Would-be principals will soon need seven years of school-based experience and aspiring assistant principals will need five years, according to a proposed change to hiring regulations that the Department of Education posted online Friday.
The proposal, which drew gasps when Schools Chancellor Carmen Fariña previewed it at a principals meeting last month, marks a sharp break from the Bloomberg era, when educators could quickly advance from the classroom to principal training programs. Many criticized that policy, saying it led to unprepared principals.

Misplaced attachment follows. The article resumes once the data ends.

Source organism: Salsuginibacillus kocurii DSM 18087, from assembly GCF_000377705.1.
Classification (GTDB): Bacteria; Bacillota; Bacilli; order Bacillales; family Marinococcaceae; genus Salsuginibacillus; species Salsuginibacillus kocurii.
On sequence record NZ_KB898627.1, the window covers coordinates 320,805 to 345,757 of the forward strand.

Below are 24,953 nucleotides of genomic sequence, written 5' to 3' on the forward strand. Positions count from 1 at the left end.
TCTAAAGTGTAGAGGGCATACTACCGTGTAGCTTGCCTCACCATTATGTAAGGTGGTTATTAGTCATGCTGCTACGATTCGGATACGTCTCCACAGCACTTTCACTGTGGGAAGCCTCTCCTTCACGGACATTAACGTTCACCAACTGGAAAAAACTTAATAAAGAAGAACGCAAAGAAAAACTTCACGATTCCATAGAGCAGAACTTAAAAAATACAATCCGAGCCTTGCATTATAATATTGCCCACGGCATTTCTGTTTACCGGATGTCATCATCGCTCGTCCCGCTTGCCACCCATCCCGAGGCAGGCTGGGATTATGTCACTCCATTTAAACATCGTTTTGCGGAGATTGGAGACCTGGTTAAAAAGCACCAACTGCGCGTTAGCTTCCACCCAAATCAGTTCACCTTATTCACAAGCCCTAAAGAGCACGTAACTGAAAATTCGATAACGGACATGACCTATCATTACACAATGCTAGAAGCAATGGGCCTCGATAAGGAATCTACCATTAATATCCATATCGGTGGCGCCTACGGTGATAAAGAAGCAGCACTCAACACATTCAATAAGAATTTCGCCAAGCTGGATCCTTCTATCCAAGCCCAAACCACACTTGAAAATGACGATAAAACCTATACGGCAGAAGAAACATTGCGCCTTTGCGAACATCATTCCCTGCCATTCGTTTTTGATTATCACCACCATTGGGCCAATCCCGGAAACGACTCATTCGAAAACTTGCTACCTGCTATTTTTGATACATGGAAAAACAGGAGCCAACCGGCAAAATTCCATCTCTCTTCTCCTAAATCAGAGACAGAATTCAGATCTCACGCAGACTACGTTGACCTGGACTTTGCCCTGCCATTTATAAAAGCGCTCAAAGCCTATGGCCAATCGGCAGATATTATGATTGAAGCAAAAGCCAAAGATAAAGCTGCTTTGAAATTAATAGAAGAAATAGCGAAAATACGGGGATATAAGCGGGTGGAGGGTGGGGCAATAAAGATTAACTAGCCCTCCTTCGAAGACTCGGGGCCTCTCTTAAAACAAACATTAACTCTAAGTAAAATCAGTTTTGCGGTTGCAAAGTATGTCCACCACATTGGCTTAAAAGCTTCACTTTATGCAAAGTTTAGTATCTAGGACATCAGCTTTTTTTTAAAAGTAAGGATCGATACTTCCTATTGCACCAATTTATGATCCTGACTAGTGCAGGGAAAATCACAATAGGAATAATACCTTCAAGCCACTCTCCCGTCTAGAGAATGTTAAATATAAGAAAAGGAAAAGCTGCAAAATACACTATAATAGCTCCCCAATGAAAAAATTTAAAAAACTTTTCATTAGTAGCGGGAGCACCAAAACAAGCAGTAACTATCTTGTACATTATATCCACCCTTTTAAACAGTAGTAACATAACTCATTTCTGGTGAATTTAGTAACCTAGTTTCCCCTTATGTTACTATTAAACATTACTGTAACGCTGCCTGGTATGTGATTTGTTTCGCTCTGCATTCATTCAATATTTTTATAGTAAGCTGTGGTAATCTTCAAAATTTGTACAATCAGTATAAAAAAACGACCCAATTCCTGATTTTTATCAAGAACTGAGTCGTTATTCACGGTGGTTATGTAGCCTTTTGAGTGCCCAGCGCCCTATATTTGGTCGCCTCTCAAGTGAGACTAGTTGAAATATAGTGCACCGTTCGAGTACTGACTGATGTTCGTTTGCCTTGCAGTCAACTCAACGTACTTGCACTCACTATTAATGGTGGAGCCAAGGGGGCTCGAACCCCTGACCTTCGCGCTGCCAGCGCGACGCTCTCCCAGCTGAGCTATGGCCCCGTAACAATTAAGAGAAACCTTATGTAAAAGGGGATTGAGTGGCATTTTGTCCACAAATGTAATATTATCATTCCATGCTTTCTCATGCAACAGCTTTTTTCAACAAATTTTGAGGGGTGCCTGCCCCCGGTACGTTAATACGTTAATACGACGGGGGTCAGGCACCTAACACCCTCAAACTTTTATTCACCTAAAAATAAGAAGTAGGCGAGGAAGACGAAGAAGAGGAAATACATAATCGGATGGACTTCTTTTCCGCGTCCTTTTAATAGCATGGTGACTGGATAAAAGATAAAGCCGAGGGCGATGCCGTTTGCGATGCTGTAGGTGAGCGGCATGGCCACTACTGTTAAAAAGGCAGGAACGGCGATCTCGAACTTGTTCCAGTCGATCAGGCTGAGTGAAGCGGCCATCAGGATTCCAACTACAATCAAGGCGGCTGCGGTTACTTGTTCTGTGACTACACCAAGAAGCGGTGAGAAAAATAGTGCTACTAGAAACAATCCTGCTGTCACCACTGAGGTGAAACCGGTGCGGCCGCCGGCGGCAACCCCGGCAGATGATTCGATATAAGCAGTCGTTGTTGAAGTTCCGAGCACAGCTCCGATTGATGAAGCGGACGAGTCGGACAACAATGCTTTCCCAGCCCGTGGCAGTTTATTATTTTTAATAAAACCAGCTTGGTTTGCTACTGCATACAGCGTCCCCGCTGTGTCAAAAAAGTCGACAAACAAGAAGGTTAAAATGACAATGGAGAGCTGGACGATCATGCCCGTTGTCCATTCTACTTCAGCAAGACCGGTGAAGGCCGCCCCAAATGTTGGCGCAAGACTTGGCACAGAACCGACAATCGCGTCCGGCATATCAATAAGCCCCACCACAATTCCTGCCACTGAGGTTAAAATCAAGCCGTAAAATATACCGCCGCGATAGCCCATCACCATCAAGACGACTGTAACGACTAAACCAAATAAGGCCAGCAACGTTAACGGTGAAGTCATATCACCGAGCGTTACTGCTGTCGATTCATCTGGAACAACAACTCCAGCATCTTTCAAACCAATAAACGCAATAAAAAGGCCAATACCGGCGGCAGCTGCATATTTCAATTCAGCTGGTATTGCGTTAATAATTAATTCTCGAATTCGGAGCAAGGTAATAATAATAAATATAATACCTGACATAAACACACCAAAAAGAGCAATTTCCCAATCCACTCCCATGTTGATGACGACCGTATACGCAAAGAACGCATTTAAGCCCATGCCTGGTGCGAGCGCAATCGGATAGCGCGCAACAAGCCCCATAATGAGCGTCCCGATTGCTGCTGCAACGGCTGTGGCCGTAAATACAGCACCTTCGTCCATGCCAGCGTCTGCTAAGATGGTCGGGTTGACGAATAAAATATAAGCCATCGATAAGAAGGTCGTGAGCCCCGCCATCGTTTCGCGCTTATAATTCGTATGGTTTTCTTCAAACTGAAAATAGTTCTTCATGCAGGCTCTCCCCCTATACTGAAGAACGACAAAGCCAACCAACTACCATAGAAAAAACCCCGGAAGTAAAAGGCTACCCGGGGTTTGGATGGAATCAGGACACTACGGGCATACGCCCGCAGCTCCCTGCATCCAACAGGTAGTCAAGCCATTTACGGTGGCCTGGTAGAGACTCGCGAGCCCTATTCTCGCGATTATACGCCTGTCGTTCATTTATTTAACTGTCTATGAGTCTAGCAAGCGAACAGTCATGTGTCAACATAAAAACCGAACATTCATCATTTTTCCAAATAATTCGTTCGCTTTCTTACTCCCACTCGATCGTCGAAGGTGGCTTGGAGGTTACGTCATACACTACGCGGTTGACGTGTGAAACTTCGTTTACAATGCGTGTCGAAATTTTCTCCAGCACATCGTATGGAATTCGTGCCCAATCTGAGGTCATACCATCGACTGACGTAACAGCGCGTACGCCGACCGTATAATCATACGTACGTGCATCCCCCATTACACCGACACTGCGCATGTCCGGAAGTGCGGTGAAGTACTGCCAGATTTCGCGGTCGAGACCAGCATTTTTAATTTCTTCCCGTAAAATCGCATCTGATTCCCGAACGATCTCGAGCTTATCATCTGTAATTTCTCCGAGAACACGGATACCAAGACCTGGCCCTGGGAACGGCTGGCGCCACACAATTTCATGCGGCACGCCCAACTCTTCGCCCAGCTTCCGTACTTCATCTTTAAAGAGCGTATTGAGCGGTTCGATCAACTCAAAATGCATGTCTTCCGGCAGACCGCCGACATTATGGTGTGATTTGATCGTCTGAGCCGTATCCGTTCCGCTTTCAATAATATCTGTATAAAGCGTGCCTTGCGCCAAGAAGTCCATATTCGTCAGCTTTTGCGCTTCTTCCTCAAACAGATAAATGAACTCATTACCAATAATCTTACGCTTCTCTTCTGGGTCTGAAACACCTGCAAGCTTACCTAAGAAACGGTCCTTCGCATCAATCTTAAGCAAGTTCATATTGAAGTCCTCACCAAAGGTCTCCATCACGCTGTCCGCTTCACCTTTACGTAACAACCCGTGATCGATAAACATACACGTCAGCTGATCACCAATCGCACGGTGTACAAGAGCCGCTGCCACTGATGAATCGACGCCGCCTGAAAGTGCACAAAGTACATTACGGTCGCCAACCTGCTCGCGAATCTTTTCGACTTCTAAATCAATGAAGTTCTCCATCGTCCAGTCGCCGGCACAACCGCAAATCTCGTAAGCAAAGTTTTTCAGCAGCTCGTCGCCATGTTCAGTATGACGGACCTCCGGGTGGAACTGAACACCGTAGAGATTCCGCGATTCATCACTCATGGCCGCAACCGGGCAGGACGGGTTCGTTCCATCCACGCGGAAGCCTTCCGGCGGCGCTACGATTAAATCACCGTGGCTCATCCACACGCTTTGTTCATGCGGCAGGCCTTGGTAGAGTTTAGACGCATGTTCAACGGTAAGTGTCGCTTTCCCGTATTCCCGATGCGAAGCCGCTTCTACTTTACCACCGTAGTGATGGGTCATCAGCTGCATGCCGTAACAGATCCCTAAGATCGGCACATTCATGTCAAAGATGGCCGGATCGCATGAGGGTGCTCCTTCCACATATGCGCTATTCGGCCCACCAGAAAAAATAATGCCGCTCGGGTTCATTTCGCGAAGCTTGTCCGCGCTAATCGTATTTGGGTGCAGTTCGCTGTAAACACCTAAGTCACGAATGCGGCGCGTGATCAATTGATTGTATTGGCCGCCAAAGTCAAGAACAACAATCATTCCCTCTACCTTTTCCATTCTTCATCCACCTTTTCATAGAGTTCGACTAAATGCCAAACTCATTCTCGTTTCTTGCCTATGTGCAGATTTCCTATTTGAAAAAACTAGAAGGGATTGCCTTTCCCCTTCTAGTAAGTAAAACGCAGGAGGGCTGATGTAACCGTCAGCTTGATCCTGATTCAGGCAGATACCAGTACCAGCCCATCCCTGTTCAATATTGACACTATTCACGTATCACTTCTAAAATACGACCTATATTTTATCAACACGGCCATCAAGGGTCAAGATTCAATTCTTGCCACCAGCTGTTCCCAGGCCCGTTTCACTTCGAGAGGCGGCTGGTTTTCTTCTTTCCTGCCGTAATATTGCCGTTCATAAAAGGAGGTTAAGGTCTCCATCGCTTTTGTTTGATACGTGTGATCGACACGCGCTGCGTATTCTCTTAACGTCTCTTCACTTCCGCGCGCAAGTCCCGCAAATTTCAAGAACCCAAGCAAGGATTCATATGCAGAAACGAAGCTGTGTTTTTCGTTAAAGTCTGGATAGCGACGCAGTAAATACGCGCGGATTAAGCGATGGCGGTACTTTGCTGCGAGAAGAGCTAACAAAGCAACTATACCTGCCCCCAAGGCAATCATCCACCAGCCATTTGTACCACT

The NYC Leadership Academy, a city-funded program that has trained new principals since 2003, previously required only three years of experience. As we noted last month, the program updated the eligibility section of its website soon after Fariña’s speech.
The proposed changes specify that experience can include prior full-time work as a teacher, dean, instructional coach, guidance counselor, school social worker, assistant principal, and a few other school-based positions. Principal applicants with fewer than seven years of experience can be “evaluated for admission” to the pool of eligible candidates, but cannot apply for a principal position, the proposal adds.
Applicants who want to request a waiver from the new requirement will need to appeal directly to the senior deputy chancellor, the proposal says.
The Panel for Educational Policy will vote on the proposal at its April 9 meeting in Prospect Heights. Read the full proposal here.